By S-3 Public Affairs
FACT OF THE WEEK
Harvard Business Review is out with a new look at how CEOs spend their time. The report tracked 27 CEOs “for a full quarter (three months) each.” Among the findings:
- “The leaders in our study worked 9.7 hours per weekday, on average. They also conducted business on 79% of weekend days, putting in an average of 3.9 hours daily, and on 70% of vacation days, averaging 2.4 hours daily.”
- About half (47%) of a CEO’s work was done at company headquarters. The rest was conducted while visiting other company locations, meeting external constituencies, commuting, traveling, and at home. Altogether, the CEOs in our study worked an average of 62.5 hours a week.”
- “The top job in a company involves primarily face-to-face interactions, which took up 61% of the work time of the CEOs we studied. Another 15% was spent on the phone or reading and replying to written correspondence. The final 24% was spent on electronic communications.”
- “In our study about half (46%) of a CEO’s time with internal constituencies was spent with one or more direct reports, and 21% of it was spent only with direct reports. The total time spent with direct reports ranged from a low of 32% of time with internal constituencies to a high of 67%.” The variation depended on confidence in the direct report.
- “On average, the leaders in our study had 37 meetings of assorted lengths in any given week and spent 72% of their total work time in meetings.”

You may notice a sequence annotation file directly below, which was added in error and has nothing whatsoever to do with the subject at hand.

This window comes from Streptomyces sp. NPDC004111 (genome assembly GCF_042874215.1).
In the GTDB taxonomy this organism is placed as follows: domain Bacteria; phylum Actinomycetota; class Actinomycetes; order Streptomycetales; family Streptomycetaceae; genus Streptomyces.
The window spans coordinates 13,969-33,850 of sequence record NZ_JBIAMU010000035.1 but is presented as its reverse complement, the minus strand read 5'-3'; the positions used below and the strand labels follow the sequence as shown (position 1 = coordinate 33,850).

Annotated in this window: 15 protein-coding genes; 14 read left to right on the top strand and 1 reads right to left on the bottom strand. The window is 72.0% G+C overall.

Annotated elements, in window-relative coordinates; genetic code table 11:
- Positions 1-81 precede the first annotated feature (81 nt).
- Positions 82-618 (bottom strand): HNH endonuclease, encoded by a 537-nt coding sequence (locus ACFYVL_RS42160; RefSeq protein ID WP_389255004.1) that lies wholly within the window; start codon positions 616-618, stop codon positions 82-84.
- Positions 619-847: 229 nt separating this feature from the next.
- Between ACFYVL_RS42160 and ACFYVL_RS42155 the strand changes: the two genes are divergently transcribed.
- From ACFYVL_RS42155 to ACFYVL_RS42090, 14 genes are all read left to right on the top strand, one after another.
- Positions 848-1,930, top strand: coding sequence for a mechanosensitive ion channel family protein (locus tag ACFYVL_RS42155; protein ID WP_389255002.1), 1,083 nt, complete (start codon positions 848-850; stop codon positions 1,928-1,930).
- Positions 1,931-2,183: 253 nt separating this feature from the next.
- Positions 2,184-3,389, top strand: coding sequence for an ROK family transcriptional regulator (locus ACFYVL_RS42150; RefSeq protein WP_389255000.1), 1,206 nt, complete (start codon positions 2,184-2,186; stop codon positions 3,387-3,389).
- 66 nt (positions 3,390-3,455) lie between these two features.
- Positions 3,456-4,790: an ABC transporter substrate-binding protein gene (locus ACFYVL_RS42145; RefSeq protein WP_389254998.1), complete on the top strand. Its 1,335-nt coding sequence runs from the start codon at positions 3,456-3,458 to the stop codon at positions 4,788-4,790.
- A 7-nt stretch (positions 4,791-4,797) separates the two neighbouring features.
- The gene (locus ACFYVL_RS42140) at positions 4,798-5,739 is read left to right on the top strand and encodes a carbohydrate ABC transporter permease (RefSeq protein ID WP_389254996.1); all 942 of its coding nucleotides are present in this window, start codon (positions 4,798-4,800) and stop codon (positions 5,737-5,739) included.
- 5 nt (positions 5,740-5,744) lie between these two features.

IN THE MEDIA
The Wall Street Journal reports on another effort to make TV advertising more targeted to specific audiences. “Roku Inc. said it is launching a marketplace where TV networks can sell commercial space that targets specific audiences, adding to an array of companies trying to make TV advertising more targeted.” The idea is that the networks will sell ad space to Roku’s “Audience Marketplace,” and then, “will be able to use its viewing data to help advertisers target specific customers.”
“Roku, which sells devices that stream TV programming, has growing ambitions in the advertising business. The company reported $75 million in first quarter revenue from its platform business, which includes advertising and content services like licensing and accounts for 55% of the company’s revenue. … Roku’s initiative is one of several aimed at updating the antiquated TV ad business. Fox, Turner, Viacom and NBCU recently joined forces to create a separate consortium to help advertisers figure out which shows are likely to reach specific audiences. AT&T Inc. also has considered creating a marketplace for TV and digital ad inventory. It’s unclear how much commercial space the media companies will be willing to sell in the Roku marketplace. TV networks typically allocate two minutes of ad time per hour to TV distributors, who then sell the space to local advertisers. The TV networks then sell national ads aimed at broad groups of people in their portion of the programming.”
IN THE ADMINISTRATION
The Seattle Times reports, “The White House says President Donald Trump will make a stop in Montana next week. Spokeswoman Lindsay Walters says Trump will travel to the state on July 5. She didn’t say what the president would be doing, but the visit is expected to include a campaign appearance on behalf of state auditor Matthew Rosendale, the Republican U.S. Senate candidate.”
ON THE HILL
Have a wonderful July 4th Holiday!